of the executive mansion Is not a per
quisite Webster's dictionary will have
to be caretully searched to find the
In the second place, should the su
preme court decide that the constitu
tion means what it says and that the
governor is entitled to $2,500 salary
and nothing more, it is bound to be
embarrassing to several distinguished
gentlemen who have occupied the ex
ecutive mansion as the state's tenants
prior' to Governor Sheldon's incum
bency. If the state is entitled to rent
at the rate of $100 a month from
Governor Sheldon, it is also entitled
to rent at the fate of $100 a, month
from former Governor Mickey, and
from former Governor Savage. It is
also entitled to recover back the money
appropriated and used by former Gov
ernor c Poynter. and former Governor
Holcomb, to satisfy their landlords,
and some of ' them might, have pangs
of conscience, if not other difficulties.
in squaring up their back rent ac
count at this late day.
. Nebraska has had one or two gov
ernors who have refused to accept the
rent money appropriated by the legis
lature because they read the constitu
as Governor Sheldon reads it,
but they were not so thoughtless aa
to start a suit in court to prevent
their successors' forever after perpe
trating the free rent graft. Governor
Sheldon, of course, might have done
this, too, by turning In $100 a month
to the state treasurer to ease his mind
and relieve his pocketbook, but he evi
dently believes In doing it in a legal
way without regard to consequences.
The taxpayers of Nebraska, at all
events, will not be embarrassed to
have this question settled and settled
rUBDS FOR RAILROAD BKTTIRMNETS-
, There is no mystery over one of the
main facts back of the notably falling
stock market. The sudden' placing in
Europe of from $100,000,000 to
$150,000,000 of or I per cent notes
of our strongest railroad companies,
maturing in from one to four years,
has proved ' exceedingly attractive to
foreign investors, aa they have also at
home. Capital is simply going Into
the short time notes in preference to
securities 'whose yield Is only 4 per
cent or less on the high market level
to which they had1 been speculatively
pushed, and many owners of such se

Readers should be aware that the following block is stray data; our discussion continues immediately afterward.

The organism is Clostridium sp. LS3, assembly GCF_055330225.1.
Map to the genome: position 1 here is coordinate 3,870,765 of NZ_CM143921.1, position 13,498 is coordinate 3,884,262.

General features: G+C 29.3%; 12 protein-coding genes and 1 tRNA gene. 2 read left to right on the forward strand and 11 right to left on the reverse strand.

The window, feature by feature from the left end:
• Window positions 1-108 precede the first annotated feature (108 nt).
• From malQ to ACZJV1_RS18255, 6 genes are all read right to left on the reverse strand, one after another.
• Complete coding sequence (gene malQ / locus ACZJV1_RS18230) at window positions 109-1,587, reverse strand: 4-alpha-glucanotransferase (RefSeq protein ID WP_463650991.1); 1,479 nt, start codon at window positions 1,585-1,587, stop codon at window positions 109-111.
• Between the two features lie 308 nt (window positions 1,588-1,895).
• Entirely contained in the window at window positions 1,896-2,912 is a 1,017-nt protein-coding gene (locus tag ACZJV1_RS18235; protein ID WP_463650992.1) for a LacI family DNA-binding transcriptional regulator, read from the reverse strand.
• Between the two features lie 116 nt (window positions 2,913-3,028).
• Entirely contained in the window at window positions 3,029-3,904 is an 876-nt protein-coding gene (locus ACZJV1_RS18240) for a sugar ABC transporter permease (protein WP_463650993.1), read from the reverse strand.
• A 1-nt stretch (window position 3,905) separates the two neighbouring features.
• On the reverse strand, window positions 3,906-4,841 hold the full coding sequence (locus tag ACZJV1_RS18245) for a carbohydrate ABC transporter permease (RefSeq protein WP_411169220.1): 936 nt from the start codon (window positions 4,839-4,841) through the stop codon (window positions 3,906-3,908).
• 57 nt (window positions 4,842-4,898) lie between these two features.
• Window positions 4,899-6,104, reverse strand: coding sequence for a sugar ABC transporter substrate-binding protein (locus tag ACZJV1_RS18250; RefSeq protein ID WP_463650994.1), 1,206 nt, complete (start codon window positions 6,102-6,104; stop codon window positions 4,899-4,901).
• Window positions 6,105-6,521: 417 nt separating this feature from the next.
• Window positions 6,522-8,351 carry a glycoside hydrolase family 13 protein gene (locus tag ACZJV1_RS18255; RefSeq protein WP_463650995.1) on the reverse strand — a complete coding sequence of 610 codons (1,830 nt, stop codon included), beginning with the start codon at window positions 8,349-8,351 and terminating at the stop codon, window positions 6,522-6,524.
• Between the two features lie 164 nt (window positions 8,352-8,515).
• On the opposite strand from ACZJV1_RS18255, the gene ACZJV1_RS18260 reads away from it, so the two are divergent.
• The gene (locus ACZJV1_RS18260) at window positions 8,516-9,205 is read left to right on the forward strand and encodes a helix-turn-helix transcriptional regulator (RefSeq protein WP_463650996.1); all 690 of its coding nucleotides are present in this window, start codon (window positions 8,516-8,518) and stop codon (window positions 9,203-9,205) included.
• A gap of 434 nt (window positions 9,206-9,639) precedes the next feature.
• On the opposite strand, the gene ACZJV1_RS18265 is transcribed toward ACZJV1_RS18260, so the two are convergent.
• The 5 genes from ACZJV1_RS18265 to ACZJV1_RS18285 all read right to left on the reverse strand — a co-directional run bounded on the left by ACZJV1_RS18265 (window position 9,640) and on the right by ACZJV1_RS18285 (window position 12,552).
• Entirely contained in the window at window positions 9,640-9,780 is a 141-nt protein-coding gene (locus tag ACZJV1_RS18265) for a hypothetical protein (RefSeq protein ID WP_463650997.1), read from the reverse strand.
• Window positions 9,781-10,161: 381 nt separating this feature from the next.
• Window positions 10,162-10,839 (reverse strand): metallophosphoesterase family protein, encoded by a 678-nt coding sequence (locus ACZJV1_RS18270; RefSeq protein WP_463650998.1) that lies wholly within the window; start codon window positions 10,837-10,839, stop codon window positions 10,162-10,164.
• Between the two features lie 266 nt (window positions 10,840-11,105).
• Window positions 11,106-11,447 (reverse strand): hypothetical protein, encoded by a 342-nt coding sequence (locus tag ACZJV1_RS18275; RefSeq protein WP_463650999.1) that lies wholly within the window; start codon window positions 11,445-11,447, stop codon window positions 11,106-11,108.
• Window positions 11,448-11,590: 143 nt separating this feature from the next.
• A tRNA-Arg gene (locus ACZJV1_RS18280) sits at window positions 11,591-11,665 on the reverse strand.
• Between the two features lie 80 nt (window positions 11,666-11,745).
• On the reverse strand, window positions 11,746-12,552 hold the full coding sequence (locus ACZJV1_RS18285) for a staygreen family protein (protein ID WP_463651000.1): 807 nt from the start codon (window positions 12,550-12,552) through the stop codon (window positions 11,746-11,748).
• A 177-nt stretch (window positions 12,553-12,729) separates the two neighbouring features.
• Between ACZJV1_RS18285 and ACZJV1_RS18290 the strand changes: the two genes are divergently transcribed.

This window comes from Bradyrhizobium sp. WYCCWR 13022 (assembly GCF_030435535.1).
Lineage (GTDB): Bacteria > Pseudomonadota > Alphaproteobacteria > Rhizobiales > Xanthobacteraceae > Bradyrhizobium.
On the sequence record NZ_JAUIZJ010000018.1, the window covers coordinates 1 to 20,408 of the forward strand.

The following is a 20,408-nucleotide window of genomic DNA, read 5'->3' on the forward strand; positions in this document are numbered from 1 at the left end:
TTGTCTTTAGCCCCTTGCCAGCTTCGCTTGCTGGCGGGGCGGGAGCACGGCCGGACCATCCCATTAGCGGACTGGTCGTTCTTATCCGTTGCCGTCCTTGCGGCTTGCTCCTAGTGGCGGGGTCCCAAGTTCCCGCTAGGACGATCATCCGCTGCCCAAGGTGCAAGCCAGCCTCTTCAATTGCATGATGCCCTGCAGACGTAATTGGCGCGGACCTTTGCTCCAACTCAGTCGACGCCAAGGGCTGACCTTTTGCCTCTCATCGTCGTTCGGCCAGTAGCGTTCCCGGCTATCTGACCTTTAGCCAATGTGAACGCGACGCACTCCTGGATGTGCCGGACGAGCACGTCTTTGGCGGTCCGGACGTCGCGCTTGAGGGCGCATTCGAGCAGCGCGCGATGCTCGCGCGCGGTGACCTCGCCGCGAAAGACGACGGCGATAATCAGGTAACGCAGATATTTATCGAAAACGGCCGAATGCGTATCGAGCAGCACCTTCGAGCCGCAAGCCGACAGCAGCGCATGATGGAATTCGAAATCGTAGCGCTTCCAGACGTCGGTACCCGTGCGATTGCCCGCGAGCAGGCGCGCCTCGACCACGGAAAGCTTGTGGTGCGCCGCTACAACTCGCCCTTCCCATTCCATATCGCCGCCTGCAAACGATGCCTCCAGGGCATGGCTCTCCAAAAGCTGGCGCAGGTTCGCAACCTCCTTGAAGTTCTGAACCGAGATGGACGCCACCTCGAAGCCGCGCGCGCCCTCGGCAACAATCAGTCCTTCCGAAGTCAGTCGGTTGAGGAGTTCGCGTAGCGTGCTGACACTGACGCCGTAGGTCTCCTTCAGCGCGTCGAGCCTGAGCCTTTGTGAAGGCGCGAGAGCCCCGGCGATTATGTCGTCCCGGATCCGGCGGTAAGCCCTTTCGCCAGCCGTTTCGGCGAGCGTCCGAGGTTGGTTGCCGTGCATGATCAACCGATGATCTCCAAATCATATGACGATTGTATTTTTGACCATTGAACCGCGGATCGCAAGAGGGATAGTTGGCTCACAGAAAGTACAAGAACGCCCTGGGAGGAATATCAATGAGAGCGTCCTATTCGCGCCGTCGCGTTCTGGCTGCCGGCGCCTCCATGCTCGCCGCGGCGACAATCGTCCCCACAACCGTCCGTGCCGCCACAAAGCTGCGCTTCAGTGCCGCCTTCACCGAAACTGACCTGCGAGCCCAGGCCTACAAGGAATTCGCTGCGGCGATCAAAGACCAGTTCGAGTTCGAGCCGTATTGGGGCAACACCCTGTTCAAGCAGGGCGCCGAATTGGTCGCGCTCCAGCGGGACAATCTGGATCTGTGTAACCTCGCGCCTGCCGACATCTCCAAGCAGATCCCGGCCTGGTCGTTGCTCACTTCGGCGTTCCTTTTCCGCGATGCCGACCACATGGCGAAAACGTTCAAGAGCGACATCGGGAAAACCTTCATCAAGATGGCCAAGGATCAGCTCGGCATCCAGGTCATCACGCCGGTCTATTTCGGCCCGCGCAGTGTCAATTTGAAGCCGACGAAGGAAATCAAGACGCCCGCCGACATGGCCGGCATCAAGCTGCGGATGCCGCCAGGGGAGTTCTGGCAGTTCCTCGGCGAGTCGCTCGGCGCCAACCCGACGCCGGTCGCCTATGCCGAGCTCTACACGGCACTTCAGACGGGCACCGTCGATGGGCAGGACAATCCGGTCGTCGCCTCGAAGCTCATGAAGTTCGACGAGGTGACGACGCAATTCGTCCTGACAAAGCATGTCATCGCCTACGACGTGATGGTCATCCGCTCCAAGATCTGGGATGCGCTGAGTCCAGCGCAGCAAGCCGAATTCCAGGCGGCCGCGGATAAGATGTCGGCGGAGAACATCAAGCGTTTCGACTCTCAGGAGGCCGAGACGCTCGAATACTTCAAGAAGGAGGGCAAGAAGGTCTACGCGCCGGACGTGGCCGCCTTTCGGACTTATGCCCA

curities have been selling them to take
advantage of the better returns tromj
The demonstrated inadequacy of
railroad facilities for present and pros
pective traffic has pressed the roads to
haste to get hold of the . necessary
funds for betterments, and to offer
high interest in order to create a sure
attraction for investors. The roads
themselves have simply outbid the
market, or in effect bid down their
own stocks and securities.
To a certain extent business In gen
eral is doing the same , thing, because
the universal activity in industry and
commerce holds out hope of a higher
rate' of gain than the percentage of
dividends on the matipulated market
quotations on marrjfc of the principal
railroad 'stocks. Suspicion, too, has
spread everywhere that some of the
most notable dividend increases last
fall were in pursuance of speculative
The roads had to have the public's
money U order to take care of busi
ness and they had to pay sufficiently
high for It, no matter what the effect
on their outstanding securities might
It has been twenty years since Ne
braska waa redlstricted for legislative
representation, and in that time great
changes have occurred in th distribu
tion tf population. Successive redis-
trlctlng bills have been defeated by
the districts enjoying overweighted
representation. Those who have here
tofore obstructed reapportionment
now show signs of being willing to
come in on the basis of the census of
1800., The reason is not hard to find.
If the work of rearranging the dis
tricts Is put over until after another
census, the change will be still greater,
whereas It would be to their advantage
to get redisricting according to the
1900 census and hold that for another
twenty years. ,',
Our state senators are entitled to a
credit mark for doing a good Job In
putting a quietus on county option.
The promoters of the county option
bill made no bones aBout it that this
was simply a feeler for prohibition.
None of them really want county option
aa a permanent policy, bat merely as a
stepping stone toward the abolition of
all licensed liquor selling. The rejec
tion of the county option bill means
that Nebraska prefers to stand solid on
the principle of liquor traffic regula
tion as formulated In the Slocu'mb law,
Which for more than wenty-HVe years
aa stood the test successfully.
The. decision of- the supreme court
against the street railway company
at Lincoln in its efforts to evade the
orders of the city authorities, requir
ing It to remove unused tracks ob
structing the streets,', may. come in
handy for Omaha some day. The
court holds that the mayor and coun
cil have full Jurisdiction to regulate
the use of the streets of the city within
reasonable bounds, and this doctrine
will, of course, apply to any sort of
use of the streets interfering with
free travel and traffic. '
The polite note of General Passenger
Agent Wakeley of the Burlington, de
clining to extend any special courtesies
to members of the Nebraska Press
association for their forthcoming state
meeting (at Omaha, ought to prove a
pretty good argument for terminal
taxation, reduced passenger rates, em
ployers' liability and. several other pro
jects pending before, the legislature,
aiming to take away from the railroads
special privileges which they have
heretofore been enjoying ..
Congressman Pollard' hopes to se
cure consideration of his bill govern
ing congressional salaries at this ses
slon. It he, falls to get action before
adjournment he will press, the matter
again at the succeeding session. Should
the. next congress refuse or neglect to
straighten out the. matter Mr. Pollard
may have to seek another re-election
to see It through. , r;
The democratic Wtfrld-Herald has